Make the popcorn and have a box of tissues ready. A real feel good movie. And for those of you living in the Thunder Bay, Ontario area, mark your calendar for Thursday Nov 1, 2018. Emmanuel Jal, who plays the character, Paul, will be speaking at a fundraiser to help former child soldiers. More details to follow.
As for the movie, check out this review from Rolling Stone:
"Chill out you cynics who fear that The Good Lie will follow the lead of The Blind Side and draw a halo over the head of a single determined white women for solving the thorny problems of global racism. Not happening. Not here. True, Reese Witherspoon gets star billing. But for a good half hour, The Good Lie doesn't offer even a glimpse of her character, Carrie Davis, an employment counselor based in Kansas City, Missouri. Canadian director Philippe Falardeau, Oscar nominated for Monsieur Lazhar, focuses, as he should, on the plight of the lost boys (and girls) of the Sudan after brutal militia attacks beginning in 1983 left them orphaned, starving, displaced wanderers.
Yes, the film is based on a true story, Hollywood's usual shorthand for making things up with impunity. This time the fakery is not so dire. Screenwriter Margaret Nagle (Boardwalk Empire) creates fictional characters, but their situation is all too tragically true. After opening with scenes of violence against these children, the script concentrates on the plight of five of them, including brothers Mamere (Arnold Oceng) and Theo (Okwar Jale) and their sister Abital (Kuoth Wiel) who meet up with two brothers, Jeremiah (Ger Duny) and Paul (Emmanuel Jai), and organize a resistance. Mamere, the default chief, is haunted by a sacrifice Theo makes to save the others. The film's climax allows Mamere, hauntingly played by Oceng, to make his own form of restitution. In America, the first wrenching blow to this makeshift family is when the boys are assigned living quarters in Kansas City, while sister Abital is sent to Boston. That's when Carrie (Witherspoon) enters their lives, trying to find them jobs in a disciplined if perfunctory manner.
It's through Carrie's eyes that we awaken to the enormity of what's at stake. Witherspoon tackles the role with hip-swinging verve. She's a livewire. But Carrie and her boss (Corey Stoll) are facilitators, not saviors. The refugees, all played by gifted Sudanese actors, must face the pressures of adjusting to a new world and become the heroes of their own lives. Or not. The lack of`cheeseball overload is refreshing. I could tell the good lie and say the movie is perfect. It's not. It's often earnest to a fault and fearful of its deeper, darker implications. Still, you won't leave The Good Lie unmoved. Its heart really is in the right place." ~ Peter Travers, Rolling Stone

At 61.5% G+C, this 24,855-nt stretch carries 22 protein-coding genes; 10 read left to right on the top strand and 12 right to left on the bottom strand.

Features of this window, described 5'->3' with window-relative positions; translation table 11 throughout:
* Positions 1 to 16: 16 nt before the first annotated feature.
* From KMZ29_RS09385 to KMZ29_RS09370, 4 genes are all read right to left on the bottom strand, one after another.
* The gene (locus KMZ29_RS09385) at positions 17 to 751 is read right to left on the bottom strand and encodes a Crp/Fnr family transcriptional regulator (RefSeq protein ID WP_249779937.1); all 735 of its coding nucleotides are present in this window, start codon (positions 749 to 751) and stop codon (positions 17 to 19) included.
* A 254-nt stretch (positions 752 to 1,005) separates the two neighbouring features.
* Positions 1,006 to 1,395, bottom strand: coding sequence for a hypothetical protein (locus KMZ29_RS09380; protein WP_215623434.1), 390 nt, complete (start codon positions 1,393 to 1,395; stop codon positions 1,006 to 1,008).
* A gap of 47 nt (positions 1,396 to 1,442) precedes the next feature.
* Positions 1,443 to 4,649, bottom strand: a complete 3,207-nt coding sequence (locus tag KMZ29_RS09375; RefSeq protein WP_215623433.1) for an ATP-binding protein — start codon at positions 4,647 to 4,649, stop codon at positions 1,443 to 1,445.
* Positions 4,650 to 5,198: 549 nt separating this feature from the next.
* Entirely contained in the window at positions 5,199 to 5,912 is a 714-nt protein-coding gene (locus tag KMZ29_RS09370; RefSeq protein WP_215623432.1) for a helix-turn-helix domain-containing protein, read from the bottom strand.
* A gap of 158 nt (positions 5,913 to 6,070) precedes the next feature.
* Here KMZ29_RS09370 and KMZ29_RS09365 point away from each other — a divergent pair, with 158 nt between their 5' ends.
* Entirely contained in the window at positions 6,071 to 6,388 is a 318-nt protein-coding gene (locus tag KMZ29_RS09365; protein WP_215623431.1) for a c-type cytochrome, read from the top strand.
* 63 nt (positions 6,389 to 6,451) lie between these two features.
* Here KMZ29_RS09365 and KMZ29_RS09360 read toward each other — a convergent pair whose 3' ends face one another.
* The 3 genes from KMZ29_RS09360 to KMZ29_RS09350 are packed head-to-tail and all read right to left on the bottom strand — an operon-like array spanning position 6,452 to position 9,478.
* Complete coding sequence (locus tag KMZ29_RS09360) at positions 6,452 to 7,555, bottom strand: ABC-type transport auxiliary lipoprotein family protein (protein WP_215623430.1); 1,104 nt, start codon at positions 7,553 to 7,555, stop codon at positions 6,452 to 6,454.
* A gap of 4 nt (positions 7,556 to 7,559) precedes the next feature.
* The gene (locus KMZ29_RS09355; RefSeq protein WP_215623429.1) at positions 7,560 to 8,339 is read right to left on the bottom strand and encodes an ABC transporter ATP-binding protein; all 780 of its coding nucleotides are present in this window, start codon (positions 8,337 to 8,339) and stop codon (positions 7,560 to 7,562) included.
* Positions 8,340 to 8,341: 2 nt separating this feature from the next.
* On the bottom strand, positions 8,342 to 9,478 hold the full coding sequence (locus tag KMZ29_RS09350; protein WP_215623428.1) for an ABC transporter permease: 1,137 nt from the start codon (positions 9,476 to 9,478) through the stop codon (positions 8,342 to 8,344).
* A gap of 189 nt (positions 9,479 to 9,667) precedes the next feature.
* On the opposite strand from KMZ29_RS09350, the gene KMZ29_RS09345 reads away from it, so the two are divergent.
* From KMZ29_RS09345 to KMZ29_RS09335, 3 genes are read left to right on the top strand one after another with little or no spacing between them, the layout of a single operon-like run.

I am a M.A.S.H. fan. Yep. I have all of the DVD’s and I’ve probably watched each episode 9 or 10 times. There’s one M.A.S.H. show, however, that I’ve watched more than what can be considered a sane number. I’ve gone to it time and time again and try to use its simple wisdom as a means to fight the insanity that can roll inside my head.
It’s called “Dear Sigmond” and it evolves around the character psychiatrist, Sidney Freedman, as he writes a letter to the late Sigmund Freud while visiting the 4077. It’s quite hilarious, and rather than telling you about it I suggest you watch it. B.J. is up to his tricks again and no one is immune, and the scene where Frank falls into his own air raid hole, filled with ... well like I said, I’m not telling. Go watch it for yourself and you’ll see.
Anyhow, as Sidney is trying to cope with his own internal battles as a war psychiatrist, he finds the answers to healing his mind mess in each of the characters own little coping mechanisms. But it’s the one line, near the end of the show, that helps me the most. Sidney tells Hawkeye and B.J. that coming to terms with effects of war, is like springtime in Korea. When the wind is blowing and winter is still biting and spring is as far removed from you as the comforts of your own home, you just have to make a little of your own spring.
And I like that. It can mean so many things, but to me it means life is difficult, we all have troubles, some way more than others, but when it is difficult we can coax new life out of anything. We just have to find a new way to do it.
So, my friends, when you have some trouble finding some spring in your lives, feel free to use my cure. Season 5, episode 7: Dear Sigmond. It just may cure what ails you.
My journey as an author, giving voice to those who can't - or won't - speak.